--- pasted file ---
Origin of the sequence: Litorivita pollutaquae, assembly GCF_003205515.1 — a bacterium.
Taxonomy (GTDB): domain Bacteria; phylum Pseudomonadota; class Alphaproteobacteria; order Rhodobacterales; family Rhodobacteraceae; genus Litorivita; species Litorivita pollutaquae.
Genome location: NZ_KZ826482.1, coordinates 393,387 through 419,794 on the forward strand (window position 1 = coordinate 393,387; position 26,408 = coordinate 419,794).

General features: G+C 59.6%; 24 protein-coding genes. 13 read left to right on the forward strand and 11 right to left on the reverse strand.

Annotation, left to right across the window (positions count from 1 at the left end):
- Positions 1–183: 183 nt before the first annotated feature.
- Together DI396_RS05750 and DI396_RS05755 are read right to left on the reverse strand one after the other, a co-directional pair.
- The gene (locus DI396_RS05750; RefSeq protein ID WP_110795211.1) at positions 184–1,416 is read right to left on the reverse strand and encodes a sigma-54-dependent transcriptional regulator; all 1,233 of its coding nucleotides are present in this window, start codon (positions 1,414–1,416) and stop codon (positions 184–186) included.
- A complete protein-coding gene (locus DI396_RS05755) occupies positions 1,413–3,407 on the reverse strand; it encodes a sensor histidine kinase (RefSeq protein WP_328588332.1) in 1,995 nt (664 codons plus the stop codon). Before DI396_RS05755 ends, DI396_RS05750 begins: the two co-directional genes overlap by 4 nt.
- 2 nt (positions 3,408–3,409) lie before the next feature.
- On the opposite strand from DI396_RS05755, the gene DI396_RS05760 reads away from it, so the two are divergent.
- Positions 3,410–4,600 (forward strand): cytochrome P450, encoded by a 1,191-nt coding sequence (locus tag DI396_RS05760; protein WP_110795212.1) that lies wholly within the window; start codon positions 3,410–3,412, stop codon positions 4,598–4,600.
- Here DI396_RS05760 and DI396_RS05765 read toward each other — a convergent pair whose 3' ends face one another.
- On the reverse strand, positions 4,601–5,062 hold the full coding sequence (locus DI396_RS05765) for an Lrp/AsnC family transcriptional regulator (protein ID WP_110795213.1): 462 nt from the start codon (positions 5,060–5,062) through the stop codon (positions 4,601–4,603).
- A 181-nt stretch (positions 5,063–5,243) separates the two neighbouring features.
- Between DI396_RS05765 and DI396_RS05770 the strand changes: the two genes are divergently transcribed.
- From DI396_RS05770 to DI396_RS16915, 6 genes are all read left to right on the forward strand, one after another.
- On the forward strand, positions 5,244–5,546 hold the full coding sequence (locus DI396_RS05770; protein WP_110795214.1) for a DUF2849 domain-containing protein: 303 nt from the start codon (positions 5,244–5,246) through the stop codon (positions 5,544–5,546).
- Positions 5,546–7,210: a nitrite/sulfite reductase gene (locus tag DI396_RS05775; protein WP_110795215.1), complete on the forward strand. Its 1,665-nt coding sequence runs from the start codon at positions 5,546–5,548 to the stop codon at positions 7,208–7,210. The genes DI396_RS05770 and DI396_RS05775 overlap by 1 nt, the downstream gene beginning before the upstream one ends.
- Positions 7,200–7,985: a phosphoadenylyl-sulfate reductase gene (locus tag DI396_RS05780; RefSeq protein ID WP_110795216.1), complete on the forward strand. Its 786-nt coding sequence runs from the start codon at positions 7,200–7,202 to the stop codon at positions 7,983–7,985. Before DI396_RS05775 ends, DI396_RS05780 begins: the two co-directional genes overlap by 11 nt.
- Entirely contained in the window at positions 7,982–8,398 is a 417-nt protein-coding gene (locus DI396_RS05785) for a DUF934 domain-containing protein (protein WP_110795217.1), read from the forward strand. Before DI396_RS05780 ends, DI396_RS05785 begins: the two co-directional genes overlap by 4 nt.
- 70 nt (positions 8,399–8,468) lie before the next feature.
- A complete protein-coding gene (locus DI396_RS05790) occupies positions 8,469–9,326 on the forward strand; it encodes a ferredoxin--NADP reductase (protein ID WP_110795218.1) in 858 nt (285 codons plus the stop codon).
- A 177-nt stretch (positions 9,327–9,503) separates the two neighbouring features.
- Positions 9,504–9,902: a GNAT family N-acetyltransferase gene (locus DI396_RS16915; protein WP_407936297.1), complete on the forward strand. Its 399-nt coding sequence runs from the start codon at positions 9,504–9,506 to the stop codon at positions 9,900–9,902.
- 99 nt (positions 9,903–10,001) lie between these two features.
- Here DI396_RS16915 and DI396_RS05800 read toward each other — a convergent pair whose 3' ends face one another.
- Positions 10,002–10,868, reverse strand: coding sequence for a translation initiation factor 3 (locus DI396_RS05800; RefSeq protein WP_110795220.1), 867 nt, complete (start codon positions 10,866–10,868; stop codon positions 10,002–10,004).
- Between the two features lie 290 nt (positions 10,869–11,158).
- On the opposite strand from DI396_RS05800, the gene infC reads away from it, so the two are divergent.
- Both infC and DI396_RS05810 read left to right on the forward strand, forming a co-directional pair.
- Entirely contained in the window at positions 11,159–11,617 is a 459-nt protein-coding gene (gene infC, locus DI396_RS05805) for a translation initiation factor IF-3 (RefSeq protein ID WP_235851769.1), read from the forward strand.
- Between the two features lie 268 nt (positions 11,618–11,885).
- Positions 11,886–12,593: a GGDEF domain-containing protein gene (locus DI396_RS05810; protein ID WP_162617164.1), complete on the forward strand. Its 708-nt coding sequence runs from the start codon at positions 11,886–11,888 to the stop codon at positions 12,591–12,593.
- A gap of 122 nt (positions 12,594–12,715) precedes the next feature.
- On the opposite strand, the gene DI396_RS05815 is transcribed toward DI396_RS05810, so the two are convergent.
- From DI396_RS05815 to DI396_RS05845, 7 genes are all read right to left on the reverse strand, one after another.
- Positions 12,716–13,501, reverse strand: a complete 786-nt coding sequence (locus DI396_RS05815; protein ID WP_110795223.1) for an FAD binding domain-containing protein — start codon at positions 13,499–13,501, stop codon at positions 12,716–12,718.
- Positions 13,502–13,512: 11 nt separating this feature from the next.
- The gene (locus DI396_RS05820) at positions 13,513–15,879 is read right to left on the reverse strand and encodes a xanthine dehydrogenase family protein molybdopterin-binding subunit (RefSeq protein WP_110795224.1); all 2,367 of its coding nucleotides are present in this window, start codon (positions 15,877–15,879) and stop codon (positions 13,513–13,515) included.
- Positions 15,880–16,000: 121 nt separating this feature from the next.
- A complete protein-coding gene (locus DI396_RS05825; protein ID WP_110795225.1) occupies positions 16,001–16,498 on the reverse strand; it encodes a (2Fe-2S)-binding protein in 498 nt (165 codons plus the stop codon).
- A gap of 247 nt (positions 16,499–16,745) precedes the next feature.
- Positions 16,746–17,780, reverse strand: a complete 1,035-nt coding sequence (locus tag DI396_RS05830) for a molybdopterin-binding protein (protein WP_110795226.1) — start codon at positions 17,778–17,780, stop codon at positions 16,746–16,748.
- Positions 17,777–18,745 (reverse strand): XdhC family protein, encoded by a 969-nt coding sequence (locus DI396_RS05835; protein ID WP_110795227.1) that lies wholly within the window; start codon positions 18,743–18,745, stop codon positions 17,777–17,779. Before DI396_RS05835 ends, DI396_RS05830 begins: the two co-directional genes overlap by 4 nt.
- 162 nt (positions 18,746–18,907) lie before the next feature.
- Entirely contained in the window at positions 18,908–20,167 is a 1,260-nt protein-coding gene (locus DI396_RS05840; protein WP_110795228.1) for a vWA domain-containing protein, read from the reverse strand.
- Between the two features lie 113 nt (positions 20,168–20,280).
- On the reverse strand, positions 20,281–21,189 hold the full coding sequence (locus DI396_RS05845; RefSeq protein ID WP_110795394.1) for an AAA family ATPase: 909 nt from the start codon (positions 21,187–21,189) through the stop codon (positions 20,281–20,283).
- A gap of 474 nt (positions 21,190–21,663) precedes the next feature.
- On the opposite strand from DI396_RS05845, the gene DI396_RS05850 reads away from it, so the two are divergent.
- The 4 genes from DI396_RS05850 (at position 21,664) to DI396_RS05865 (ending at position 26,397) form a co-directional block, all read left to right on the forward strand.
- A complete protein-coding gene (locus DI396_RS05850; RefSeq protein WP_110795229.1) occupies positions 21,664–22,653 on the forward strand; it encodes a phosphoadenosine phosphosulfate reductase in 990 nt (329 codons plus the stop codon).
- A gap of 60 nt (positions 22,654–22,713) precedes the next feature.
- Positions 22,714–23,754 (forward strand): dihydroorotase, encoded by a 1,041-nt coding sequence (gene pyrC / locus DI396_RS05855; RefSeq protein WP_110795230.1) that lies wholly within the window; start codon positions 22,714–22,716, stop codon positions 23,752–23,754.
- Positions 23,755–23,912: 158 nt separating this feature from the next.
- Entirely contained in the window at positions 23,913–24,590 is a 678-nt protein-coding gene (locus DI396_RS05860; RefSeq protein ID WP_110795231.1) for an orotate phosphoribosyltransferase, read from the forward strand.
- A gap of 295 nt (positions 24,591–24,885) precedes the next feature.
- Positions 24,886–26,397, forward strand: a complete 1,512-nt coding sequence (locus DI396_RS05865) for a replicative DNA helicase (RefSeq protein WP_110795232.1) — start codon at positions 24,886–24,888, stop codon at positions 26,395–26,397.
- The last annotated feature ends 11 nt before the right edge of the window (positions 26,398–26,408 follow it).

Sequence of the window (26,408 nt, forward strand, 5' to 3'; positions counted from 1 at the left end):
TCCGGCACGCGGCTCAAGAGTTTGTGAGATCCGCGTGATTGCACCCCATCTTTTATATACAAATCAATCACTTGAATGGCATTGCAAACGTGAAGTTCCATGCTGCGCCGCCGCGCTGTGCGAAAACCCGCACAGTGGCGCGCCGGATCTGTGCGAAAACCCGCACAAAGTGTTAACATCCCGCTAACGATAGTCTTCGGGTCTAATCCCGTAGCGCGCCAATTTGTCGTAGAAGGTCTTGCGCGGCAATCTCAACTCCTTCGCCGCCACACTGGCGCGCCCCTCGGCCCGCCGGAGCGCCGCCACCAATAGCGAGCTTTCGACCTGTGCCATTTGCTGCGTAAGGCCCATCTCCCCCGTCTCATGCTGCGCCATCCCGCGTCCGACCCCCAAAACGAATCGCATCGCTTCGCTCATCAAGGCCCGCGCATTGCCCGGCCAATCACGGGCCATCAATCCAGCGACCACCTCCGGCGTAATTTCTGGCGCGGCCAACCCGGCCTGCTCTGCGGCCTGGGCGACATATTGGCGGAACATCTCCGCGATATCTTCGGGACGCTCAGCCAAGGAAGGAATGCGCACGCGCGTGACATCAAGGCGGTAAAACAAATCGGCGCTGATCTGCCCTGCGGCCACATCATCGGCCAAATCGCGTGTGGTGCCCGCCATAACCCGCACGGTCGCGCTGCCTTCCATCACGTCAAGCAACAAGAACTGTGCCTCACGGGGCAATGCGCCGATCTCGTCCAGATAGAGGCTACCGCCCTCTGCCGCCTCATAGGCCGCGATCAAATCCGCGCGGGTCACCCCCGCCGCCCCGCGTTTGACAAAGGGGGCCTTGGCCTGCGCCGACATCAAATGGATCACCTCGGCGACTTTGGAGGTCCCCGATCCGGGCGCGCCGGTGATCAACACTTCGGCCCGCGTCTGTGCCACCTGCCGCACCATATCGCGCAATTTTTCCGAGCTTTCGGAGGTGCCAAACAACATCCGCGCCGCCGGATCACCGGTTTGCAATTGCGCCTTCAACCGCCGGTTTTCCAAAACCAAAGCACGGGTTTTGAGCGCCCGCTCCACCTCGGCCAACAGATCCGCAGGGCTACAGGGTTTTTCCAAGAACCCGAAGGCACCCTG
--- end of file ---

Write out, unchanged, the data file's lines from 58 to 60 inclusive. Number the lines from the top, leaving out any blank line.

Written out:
- A gap of 295 nt (positions 24,591–24,885) precedes the next feature.
- Positions 24,886–26,397, forward strand: a complete 1,512-nt coding sequence (locus DI396_RS05865) for a replicative DNA helicase (RefSeq protein WP_110795232.1) — start codon at positions 24,886–24,888, stop codon at positions 26,395–26,397.
- The last annotated feature ends 11 nt before the right edge of the window (positions 26,398–26,408 follow it).